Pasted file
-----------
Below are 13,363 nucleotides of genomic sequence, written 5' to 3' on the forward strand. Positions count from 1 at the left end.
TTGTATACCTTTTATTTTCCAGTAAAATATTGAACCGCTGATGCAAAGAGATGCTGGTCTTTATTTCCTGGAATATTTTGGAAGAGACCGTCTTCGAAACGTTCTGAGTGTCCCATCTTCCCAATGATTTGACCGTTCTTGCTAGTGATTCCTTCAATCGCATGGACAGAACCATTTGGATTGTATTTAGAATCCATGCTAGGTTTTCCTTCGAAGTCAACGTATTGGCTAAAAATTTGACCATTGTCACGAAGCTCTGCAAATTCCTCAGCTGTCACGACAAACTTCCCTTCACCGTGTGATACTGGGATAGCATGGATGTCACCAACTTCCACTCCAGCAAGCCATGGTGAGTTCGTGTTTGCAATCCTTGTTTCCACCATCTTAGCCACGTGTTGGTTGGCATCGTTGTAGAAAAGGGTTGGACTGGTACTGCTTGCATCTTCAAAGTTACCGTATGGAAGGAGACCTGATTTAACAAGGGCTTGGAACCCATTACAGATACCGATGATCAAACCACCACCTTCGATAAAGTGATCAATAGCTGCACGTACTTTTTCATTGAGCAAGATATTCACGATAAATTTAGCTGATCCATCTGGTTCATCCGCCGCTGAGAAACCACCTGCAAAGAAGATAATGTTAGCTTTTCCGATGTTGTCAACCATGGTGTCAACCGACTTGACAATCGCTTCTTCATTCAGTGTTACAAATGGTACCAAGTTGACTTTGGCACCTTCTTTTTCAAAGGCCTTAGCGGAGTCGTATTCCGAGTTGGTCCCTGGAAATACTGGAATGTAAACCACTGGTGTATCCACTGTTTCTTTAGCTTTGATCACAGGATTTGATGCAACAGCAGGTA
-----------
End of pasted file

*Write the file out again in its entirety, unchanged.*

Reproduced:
Below are 13,363 nucleotides of genomic sequence, written 5' to 3' on the forward strand. Positions count from 1 at the left end.
TTGTATACCTTTTATTTTCCAGTAAAATATTGAACCGCTGATGCAAAGAGATGCTGGTCTTTATTTCCTGGAATATTTTGGAAGAGACCGTCTTCGAAACGTTCTGAGTGTCCCATCTTCCCAATGATTTGACCGTTCTTGCTAGTGATTCCTTCAATCGCATGGACAGAACCATTTGGATTGTATTTAGAATCCATGCTAGGTTTTCCTTCGAAGTCAACGTATTGGCTAAAAATTTGACCATTGTCACGAAGCTCTGCAAATTCCTCAGCTGTCACGACAAACTTCCCTTCACCGTGTGATACTGGGATAGCATGGATGTCACCAACTTCCACTCCAGCAAGCCATGGTGAGTTCGTGTTTGCAATCCTTGTTTCCACCATCTTAGCCACGTGTTGGTTGGCATCGTTGTAGAAAAGGGTTGGACTGGTACTGCTTGCATCTTCAAAGTTACCGTATGGAAGGAGACCTGATTTAACAAGGGCTTGGAACCCATTACAGATACCGATGATCAAACCACCACCTTCGATAAAGTGATCAATAGCTGCACGTACTTTTTCATTGAGCAAGATATTCACGATAAATTTAGCTGATCCATCTGGTTCATCCGCCGCTGAGAAACCACCTGCAAAGAAGATAATGTTAGCTTTTCCGATGTTGTCAACCATGGTGTCAACCGACTTGACAATCGCTTCTTCATTCAGTGTTACAAATGGTACCAAGTTGACTTTGGCACCTTCTTTTTCAAAGGCCTTAGCGGAGTCGTATTCCGAGTTGGTCCCTGGAAATACTGGAATGTAAACCACTGGTGTATCCACTGTTTCTTTAGCTTTGATCACAGGATTTGATGCAACAGCAGGTA